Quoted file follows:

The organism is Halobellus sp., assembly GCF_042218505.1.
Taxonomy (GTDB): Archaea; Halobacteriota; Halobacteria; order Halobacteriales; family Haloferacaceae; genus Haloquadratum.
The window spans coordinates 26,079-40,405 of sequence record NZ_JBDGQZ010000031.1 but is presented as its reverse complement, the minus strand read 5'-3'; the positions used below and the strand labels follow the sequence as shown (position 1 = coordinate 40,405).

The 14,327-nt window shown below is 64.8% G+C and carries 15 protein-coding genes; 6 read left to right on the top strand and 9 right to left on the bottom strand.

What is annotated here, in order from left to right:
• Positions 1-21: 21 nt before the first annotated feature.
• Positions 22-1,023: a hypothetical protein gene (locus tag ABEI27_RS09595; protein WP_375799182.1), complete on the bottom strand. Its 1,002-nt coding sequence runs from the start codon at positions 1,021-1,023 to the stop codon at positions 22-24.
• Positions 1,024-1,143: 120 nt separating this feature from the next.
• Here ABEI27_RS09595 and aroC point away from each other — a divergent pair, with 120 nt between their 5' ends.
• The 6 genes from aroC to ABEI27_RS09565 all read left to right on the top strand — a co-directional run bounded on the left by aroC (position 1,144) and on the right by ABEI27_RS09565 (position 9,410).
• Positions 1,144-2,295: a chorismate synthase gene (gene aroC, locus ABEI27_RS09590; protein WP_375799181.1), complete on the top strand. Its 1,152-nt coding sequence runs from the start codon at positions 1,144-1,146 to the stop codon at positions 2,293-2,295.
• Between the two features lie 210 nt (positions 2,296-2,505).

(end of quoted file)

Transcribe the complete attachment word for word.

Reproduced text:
The organism is Halobellus sp., assembly GCF_042218505.1.
Taxonomy (GTDB): Archaea; Halobacteriota; Halobacteria; order Halobacteriales; family Haloferacaceae; genus Haloquadratum.
The window spans coordinates 26,079-40,405 of sequence record NZ_JBDGQZ010000031.1 but is presented as its reverse complement, the minus strand read 5'-3'; the positions used below and the strand labels follow the sequence as shown (position 1 = coordinate 40,405).

The 14,327-nt window shown below is 64.8% G+C and carries 15 protein-coding genes; 6 read left to right on the top strand and 9 right to left on the bottom strand.

What is annotated here, in order from left to right:
• Positions 1-21: 21 nt before the first annotated feature.
• Positions 22-1,023: a hypothetical protein gene (locus tag ABEI27_RS09595; protein WP_375799182.1), complete on the bottom strand. Its 1,002-nt coding sequence runs from the start codon at positions 1,021-1,023 to the stop codon at positions 22-24.
• Positions 1,024-1,143: 120 nt separating this feature from the next.
• Here ABEI27_RS09595 and aroC point away from each other — a divergent pair, with 120 nt between their 5' ends.
• The 6 genes from aroC to ABEI27_RS09565 all read left to right on the top strand — a co-directional run bounded on the left by aroC (position 1,144) and on the right by ABEI27_RS09565 (position 9,410).
• Positions 1,144-2,295: a chorismate synthase gene (gene aroC, locus ABEI27_RS09590; protein WP_375799181.1), complete on the top strand. Its 1,152-nt coding sequence runs from the start codon at positions 1,144-1,146 to the stop codon at positions 2,293-2,295.
• Between the two features lie 210 nt (positions 2,296-2,505).